“A Social Experiment”
President Harry Truman’s grandparents owned slaves and historians have said that he was raised and conditioned to be a racist. Yet, just 100 days before the 1948 elections and despite 82% of Americans disagreeing with his position, he issued Executive Orders 9980 and 9981 ordering the racial integration of the US military.
But, it wasn’t easy. The top ranks of the armed forces were filled with blatantly racist officers. Scott Foster reports that Omar Bradley, the “GI’s general” remarked that the Army was “no place for social experiments.” Ken Hechler, who worked for Truman said that the president brought Bradley in and talked to him in “good old Missouri English” and the general saw the light of day.
Then as now, the military and the fire service share the exact same essential requirement: a high degree of readiness and effectiveness for all forces, especially those on the front line. Beginning in 1948 and continuing to this very day, the US military maintains combat readiness and effectiveness while creating a professional workforce that represents our country. (25% of the US military are racial minorities and 18% of those are Black.)
Of course, FDNY is the opposite: it remains nearly 97% white and male in a city that is 56% non-white and 52% female. It is an epic triumph of racism, sexism and failed leadership, both political and departmental.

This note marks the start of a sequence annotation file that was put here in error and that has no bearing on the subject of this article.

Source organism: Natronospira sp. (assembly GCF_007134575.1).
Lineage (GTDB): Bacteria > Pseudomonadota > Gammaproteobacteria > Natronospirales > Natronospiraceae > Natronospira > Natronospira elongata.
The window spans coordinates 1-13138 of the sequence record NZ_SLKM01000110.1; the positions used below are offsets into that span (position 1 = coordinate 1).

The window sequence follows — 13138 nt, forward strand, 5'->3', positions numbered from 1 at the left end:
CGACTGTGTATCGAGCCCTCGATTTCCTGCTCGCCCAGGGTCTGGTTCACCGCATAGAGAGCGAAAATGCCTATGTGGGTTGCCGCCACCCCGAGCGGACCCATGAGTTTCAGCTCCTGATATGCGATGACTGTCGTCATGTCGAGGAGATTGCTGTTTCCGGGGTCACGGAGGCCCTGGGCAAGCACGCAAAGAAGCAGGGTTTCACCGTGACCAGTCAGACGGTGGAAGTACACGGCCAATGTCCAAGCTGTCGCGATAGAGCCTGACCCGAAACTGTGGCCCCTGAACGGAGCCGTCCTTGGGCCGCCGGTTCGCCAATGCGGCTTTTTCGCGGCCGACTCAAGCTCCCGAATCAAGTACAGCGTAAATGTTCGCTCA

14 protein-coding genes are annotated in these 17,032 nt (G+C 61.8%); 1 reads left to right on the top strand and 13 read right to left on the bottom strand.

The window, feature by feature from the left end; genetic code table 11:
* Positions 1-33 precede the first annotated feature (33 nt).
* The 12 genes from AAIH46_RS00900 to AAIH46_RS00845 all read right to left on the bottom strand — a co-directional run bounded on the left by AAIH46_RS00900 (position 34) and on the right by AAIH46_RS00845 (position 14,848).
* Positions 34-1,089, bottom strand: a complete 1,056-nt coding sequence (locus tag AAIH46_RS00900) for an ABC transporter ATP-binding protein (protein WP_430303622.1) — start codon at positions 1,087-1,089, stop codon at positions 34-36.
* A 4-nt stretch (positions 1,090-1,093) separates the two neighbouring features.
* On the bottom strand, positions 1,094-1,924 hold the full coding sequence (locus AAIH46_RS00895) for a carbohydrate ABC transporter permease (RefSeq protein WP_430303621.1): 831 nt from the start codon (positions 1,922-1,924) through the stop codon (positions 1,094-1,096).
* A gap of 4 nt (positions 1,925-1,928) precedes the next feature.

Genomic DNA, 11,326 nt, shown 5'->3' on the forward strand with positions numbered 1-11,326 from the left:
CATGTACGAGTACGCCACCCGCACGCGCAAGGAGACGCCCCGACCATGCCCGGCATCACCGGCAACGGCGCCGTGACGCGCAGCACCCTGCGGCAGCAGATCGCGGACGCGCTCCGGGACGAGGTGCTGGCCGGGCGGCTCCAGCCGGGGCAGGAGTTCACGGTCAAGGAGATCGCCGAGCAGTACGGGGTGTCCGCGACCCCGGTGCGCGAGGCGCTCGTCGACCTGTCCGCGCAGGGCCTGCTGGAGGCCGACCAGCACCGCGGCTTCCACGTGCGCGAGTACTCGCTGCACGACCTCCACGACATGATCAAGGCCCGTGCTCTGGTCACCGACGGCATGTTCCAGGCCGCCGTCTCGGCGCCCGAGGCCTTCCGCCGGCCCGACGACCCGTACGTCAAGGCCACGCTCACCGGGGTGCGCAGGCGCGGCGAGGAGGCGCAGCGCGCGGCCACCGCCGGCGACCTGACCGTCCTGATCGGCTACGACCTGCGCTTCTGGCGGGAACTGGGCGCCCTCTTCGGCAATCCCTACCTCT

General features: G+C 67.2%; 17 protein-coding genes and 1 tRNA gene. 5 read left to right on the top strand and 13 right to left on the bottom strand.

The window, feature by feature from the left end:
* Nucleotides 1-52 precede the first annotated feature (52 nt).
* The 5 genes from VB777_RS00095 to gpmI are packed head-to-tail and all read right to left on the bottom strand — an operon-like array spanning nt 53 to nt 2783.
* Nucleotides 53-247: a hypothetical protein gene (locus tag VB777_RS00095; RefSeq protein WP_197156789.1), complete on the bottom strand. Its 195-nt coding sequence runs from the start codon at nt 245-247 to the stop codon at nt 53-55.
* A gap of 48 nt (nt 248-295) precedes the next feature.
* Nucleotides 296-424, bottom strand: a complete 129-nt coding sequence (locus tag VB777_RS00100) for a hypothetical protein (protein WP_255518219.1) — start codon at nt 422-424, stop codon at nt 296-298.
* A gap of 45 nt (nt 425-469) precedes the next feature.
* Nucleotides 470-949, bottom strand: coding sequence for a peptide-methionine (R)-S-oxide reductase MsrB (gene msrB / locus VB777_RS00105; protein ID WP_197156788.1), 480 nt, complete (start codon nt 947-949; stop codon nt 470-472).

The blame is shared by the Mayor and his deputies, the Commissioner and his officers, and union leaders. They all work very diligently to contrive absurd arguments and to prop each other up to protect their cracker barrel on the Hudson.
The US military proved definitively that high standards can be maintained while creating a diverse workforce by actually recruiting qualified candidates. Recruitment means attracting the candidates you seek and then rewarding them for joining your team with whatever combination of incentives that are affordable and effective.
Not so in the FDNY. “Recruiting” in the FDNY means convincing minorities to show up and take a written exam that they will be ill-prepared to do well on, especially in comparison to the fourth and fifth generation white male “FDNY descendants” they are sitting next to. FDNY is an elite white male palace guard with the moat full and the drawbridge up. They can afford to say, “Let them eat cake”, at least for now.
About his decision and his resolve, it is said that Truman penned in his diary, “How far would Moses have gone if he had taken a poll in Egypt?” Truman was surely a “firefighter’s president.” He lacked a college education yet was both smart and well read. He was plain spoken, hard working and honest. He was also brave and not afraid to stake his reputation and future on what he thought was right. And it turns out he was right.
General Matthew Ridgway, commander of the 82nd Airborne during WWII and leader of the 8th Army during the Korean War voluntarily requested that his units be integrated in Korea. Of Ridgway, President Ronald Reagan said, “Heroes come when they’re needed, great men step forward when courage is in short supply.”
FDNY needs a few great men.